NEW YORK - More than 20 per cent of children in New York City live in homes with not enough to eat, up 10 per cent over the last four years, a report said Tuesday.
The annual report by the New York City Coalition Against Hunger is the latest evidence pointing to soaring levels of inequality between the city's super rich billionaires and everyone else.
The coalition blamed the rise on last year's devastating Hurricane Sandy, from which many people are still homeless, crippling budget cuts and the still weak US economy.
Overall one in six New Yorkers or 1.3 to 1.4 million people lived in homes without enough food between 2010 and 2012, and nearly half a million children - up 10 per cent from 2006-2008.
Joel Berg, executive director of the Coalition, said that further budget cuts meant that worse was to come.
"While the wealthy have better gourmet food than ever, one in six of our neighbours is struggling against hunger," he said.
"The recent federal food stamps cuts will make all of this much worse. A city divided against itself cannot stand. We must rise together."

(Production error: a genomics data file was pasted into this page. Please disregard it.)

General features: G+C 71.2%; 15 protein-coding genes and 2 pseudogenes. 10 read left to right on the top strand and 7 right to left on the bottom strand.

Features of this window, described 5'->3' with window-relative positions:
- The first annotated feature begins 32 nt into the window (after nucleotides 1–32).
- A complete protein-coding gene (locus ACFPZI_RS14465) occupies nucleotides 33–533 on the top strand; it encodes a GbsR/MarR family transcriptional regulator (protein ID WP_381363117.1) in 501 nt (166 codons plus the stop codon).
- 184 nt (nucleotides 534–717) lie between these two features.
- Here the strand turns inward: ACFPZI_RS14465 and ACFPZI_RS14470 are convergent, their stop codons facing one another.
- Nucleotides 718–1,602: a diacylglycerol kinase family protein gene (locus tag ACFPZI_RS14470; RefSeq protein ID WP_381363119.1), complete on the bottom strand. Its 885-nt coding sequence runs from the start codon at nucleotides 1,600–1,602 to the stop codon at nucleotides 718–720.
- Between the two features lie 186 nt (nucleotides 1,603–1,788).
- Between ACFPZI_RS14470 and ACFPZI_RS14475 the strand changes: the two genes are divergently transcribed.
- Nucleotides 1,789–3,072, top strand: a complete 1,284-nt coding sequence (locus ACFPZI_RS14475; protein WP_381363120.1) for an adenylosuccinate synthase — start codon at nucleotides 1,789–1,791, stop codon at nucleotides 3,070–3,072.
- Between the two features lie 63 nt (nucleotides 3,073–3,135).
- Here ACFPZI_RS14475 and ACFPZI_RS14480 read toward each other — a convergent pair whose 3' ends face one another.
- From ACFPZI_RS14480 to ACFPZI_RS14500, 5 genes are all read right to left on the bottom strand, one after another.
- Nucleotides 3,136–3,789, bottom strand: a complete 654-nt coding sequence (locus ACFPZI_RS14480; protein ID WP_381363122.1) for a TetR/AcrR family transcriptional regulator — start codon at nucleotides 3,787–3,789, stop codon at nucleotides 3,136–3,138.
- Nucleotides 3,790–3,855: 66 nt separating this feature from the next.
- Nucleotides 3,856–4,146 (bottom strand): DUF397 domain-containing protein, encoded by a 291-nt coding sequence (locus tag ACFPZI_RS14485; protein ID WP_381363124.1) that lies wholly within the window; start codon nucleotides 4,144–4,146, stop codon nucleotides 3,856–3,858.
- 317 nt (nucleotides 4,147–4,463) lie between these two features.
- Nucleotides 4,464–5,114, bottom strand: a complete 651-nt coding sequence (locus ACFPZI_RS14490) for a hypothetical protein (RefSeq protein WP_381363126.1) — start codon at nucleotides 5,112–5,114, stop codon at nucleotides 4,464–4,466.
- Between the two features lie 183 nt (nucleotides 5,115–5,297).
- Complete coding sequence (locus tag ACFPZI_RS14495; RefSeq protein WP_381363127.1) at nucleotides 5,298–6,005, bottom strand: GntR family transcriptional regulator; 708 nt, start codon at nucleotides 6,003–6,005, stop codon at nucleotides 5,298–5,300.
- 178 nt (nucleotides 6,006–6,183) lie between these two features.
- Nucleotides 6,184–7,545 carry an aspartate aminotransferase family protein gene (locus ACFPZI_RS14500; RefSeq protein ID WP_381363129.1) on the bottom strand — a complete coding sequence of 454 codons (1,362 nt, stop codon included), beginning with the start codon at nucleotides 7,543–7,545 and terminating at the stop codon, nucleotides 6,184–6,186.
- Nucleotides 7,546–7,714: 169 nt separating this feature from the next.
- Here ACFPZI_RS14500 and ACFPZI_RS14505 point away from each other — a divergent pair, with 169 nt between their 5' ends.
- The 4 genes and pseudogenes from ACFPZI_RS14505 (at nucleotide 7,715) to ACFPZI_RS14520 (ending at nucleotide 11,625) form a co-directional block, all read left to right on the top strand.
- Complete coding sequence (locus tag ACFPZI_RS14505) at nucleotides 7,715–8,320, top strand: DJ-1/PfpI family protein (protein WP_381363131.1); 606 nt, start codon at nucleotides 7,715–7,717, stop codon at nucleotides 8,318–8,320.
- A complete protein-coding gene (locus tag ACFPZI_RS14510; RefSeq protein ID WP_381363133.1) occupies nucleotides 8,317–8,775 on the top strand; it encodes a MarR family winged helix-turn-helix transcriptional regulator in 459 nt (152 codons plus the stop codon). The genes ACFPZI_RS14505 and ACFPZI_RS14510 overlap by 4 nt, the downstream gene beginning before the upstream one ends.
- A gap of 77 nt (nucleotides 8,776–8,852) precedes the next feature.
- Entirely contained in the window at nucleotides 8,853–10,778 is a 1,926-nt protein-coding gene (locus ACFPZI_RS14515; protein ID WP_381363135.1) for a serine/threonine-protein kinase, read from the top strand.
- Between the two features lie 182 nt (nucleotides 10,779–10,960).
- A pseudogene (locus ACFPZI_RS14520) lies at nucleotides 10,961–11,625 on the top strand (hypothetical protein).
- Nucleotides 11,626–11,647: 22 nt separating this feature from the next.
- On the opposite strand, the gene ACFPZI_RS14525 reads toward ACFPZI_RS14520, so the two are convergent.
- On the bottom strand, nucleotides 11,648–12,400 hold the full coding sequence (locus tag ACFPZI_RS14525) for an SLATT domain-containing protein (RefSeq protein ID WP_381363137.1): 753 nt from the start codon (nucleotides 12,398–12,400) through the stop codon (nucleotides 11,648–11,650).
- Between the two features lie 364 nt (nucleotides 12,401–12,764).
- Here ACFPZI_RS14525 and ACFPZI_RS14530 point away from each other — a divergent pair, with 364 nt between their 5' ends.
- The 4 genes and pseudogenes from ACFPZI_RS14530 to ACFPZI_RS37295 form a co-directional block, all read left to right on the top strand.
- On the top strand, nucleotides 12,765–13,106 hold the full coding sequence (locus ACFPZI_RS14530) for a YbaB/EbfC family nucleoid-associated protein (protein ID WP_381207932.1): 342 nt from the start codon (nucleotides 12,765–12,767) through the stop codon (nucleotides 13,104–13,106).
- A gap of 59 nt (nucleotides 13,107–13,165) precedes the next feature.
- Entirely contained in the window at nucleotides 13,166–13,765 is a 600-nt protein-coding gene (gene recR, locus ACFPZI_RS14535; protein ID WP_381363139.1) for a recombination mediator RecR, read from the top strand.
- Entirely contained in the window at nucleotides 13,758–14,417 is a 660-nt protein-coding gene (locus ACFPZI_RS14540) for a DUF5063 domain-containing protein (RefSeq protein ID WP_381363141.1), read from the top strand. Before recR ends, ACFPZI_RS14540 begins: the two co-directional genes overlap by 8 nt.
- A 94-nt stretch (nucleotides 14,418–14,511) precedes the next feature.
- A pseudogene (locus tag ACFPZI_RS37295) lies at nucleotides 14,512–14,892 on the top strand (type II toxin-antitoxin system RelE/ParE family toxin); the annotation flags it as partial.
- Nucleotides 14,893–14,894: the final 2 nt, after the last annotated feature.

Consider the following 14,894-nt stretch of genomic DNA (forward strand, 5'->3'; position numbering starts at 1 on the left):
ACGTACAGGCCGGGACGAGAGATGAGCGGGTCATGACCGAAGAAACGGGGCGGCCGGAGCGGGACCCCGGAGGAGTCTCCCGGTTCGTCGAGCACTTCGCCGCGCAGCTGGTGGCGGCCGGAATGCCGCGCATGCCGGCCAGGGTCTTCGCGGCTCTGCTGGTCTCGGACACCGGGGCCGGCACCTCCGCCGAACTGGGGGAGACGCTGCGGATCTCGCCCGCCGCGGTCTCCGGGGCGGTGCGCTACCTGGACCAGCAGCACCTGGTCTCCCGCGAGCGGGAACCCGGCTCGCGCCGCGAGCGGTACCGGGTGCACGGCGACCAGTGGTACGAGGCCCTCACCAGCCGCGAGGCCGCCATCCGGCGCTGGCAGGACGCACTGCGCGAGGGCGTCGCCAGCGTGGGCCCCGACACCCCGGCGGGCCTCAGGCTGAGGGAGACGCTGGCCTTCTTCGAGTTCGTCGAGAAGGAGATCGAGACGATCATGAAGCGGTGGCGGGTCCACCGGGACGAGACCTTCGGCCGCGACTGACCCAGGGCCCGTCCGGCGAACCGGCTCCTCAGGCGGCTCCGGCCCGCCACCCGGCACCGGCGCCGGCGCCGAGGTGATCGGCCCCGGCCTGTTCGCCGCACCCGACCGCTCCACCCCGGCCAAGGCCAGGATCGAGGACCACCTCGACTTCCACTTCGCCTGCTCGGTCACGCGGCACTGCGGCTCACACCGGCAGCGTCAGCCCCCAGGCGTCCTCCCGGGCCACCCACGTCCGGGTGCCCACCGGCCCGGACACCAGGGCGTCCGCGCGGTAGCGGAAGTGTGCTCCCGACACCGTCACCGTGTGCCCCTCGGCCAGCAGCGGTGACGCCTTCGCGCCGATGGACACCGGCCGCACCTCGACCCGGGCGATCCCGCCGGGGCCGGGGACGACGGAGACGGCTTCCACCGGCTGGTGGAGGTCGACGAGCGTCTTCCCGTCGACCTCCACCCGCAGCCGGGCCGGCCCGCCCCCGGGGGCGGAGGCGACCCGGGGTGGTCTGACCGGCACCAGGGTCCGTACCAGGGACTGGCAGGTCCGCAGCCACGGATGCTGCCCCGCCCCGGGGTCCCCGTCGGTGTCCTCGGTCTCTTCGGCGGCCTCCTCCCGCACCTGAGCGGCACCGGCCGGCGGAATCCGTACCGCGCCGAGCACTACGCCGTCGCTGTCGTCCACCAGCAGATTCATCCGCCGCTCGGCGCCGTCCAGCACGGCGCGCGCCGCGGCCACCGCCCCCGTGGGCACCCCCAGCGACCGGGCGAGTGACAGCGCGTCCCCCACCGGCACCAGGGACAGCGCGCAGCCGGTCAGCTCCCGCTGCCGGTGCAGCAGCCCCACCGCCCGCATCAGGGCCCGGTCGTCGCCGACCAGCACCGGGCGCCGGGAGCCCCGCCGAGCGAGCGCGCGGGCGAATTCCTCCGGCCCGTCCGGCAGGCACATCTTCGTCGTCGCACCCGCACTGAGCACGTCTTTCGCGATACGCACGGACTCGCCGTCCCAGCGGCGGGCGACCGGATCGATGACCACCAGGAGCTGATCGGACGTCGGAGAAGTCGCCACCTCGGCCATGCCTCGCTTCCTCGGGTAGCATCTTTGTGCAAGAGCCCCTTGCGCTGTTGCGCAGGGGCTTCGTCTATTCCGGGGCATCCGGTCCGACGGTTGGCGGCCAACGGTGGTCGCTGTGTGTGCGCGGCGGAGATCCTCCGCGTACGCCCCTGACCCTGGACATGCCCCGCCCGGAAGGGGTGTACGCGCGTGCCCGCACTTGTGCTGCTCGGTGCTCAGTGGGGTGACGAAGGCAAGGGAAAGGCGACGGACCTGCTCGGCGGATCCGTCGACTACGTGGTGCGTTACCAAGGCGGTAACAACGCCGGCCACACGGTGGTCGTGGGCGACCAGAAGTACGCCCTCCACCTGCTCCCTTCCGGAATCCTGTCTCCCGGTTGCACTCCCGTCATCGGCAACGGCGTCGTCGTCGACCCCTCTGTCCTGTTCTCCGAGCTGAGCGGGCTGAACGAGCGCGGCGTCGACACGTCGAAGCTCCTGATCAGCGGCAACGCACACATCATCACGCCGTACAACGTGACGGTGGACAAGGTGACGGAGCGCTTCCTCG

Food pantries and soup kitchens saw a 10 per cent increase in demand in 2013 yet 57 per cent suffered from cuts in government and private spending, the report said.
Nearly half said they lacked sufficient resources to meet growing demand and that they were forced to turn people away, reduce handouts or limit hours of operation.
The survey criticised the growing disparity in wealth between New York's super rich and everyone else.
"Middle-class income, adjusted for inflation, is lower than a decade ago. Poverty, hunger and homelessness have soared. Nearly half the population is poor or near poor," the report said.
For the 1.8 million New Yorkers who rely on federal food assistance, cuts mean that as of November a family of three lost US$29 (S$36) a month or the equivalent of around 20 meals.
One in five or 1.7 million New Yorkers live below the federal poverty line of just $19,090 a year for a family of three.